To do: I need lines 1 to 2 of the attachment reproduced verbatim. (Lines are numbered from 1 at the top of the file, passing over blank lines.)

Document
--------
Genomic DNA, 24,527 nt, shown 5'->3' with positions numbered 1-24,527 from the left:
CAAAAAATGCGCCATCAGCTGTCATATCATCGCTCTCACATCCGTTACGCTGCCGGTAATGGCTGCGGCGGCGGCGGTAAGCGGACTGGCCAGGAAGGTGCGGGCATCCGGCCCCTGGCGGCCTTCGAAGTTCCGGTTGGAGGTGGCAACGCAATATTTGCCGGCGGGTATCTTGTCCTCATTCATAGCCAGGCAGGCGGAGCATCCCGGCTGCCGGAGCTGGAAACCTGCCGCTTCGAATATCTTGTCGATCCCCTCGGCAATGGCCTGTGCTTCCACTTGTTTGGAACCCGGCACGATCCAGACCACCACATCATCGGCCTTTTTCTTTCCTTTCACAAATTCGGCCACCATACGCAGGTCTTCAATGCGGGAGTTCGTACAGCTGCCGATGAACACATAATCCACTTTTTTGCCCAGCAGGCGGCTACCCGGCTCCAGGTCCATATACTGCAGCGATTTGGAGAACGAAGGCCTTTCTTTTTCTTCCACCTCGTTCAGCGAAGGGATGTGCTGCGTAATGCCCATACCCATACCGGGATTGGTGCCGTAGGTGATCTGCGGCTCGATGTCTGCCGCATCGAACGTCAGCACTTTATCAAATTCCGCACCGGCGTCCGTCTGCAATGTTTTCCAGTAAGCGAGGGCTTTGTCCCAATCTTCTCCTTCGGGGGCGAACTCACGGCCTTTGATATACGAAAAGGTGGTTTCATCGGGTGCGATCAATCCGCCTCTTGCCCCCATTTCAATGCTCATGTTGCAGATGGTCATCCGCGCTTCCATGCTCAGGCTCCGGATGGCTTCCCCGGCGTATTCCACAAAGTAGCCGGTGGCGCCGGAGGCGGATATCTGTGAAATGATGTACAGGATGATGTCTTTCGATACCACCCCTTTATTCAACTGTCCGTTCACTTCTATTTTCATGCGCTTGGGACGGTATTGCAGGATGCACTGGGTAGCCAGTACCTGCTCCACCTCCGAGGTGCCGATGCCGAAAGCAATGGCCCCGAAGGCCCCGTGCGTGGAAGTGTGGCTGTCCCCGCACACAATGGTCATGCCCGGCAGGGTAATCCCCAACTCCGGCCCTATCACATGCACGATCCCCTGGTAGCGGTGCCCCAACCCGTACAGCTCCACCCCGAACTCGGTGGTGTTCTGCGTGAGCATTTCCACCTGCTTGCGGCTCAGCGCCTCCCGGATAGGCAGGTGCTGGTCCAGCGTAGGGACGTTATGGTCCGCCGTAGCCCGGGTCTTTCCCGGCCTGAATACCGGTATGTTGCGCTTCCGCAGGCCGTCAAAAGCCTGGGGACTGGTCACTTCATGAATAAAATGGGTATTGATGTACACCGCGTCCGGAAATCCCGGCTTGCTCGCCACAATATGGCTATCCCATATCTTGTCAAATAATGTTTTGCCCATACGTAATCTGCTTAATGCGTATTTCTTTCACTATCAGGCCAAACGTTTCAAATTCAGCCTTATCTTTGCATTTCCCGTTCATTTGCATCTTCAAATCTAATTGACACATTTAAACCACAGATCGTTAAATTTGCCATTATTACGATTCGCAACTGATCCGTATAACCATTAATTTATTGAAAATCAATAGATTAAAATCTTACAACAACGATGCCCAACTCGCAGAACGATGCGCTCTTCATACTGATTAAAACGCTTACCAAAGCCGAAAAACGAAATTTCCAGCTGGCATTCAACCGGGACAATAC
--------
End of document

Genomic DNA, 24,527 nt, shown 5'->3' with positions numbered 1-24,527 from the left:
CAAAAAATGCGCCATCAGCTGTCATATCATCGCTCTCACATCCGTTACGCTGCCGGTAATGGCTGCGGCGGCGGCGGTAAGCGGACTGGCCAGGAAGGTGCGGGCATCCGGCCCCTGGCGGCCTTCGAAGTTCCGGTTGGAGGTGGCAACGCAATATTTGCCGGCGGGTATCTTGTCCTCATTCATAGCCAGGCAGGCGGAGCATCCCGGCTGCCGGAGCTGGAAACCTGCCGCTTCGAATATCTTGTCGATCCCCTCGGCAATGGCCTGTGCTTCCACTTGTTTGGAACCCGGCACGATCCAGACCACCACATCATCGGCCTTTTTCTTTCCTTTCACAAATTCGGCCACCATACGCAGGTCTTCAATGCGGGAGTTCGTACAGCTGCCGATGAACACATAATCCACTTTTTTGCCCAGCAGGCGGCTACCCGGCTCCAGGTCCATATACTGCAGCGATTTGGAGAACGAAGGCCTTTCTTTTTCTTCCACCTCGTTCAGCGAAGGGATGTGCTGCGTAATGCCCATACCCATACCGGGATTGGTGCCGTAGGTGATCTGCGGCTCGATGTCTGCCGCATCGAACGTCAGCACTTTATCAAATTCCGCACCGGCGTCCGTCTGCAATGTTTTCCAGTAAGCGAGGGCTTTGTCCCAATCTTCTCCTTCGGGGGCGAACTCACGGCCTTTGATATACGAAAAGGTGGTTTCATCGGGTGCGATCAATCCGCCTCTTGCCCCCATTTCAATGCTCATGTTGCAGATGGTCATCCGCGCTTCCATGCTCAGGCTCCGGATGGCTTCCCCGGCGTATTCCACAAAGTAGCCGGTGGCGCCGGAGGCGGATATCTGTGAAATGATGTACAGGATGATGTCTTTCGATACCACCCCTTTATTCAACTGTCCGTTCACTTCTATTTTCATGCGCTTGGGACGGTATTGCAGGATGCACTGGGTAGCCAGTACCTGCTCCACCTCCGAGGTGCCGATGCCGAAAGCAATGGCCCCGAAGGCCCCGTGCGTGGAAGTGTGGCTGTCCCCGCACACAATGGTCATGCCCGGCAGGGTAATCCCCAACTCCGGCCCTATCACATGCACGATCCCCTGGTAGCGGTGCCCCAACCCGTACAGCTCCACCCCGAACTCGGTGGTGTTCTGCGTGAGCATTTCCACCTGCTTGCGGCTCAGCGCCTCCCGGATAGGCAGGTGCTGGTCCAGCGTAGGGACGTTATGGTCCGCCGTAGCCCGGGTCTTTCCCGGCCTGAATACCGGTATGTTGCGCTTCCGCAGGCCGTCAAAAGCCTGGGGACTGGTCACTTCATGAATAAAATGGGTATTGATGTACACCGCGTCCGGAAATCCCGGCTTGCTCGCCACAATATGGCTATCCCATATCTTGTCAAATAATGTTTTGCCCATACGTAATCTGCTTAATGCGTATTTCTTTCACTATCAGGCCAAACGTTTCAAATTCAGCCTTATCTTTGCATTTCCCGTTCATTTGCATCTTCAAATCTAATTGACACATTTAAACCACAGATCGTTAAATTTGCCATTATTACGATTCGCAACTGATCCGTATAACCATTAATTTATTGAAAATCAATAGATTAAAATCTTACAACAACGATGCCCAACTCGCAGAACGATGCGCTCTTCATACTGATTAAAACGCTTACCAAAGCCGAAAAACGAAATTTCCAGCTGGCATTCAACCGGGACAATAC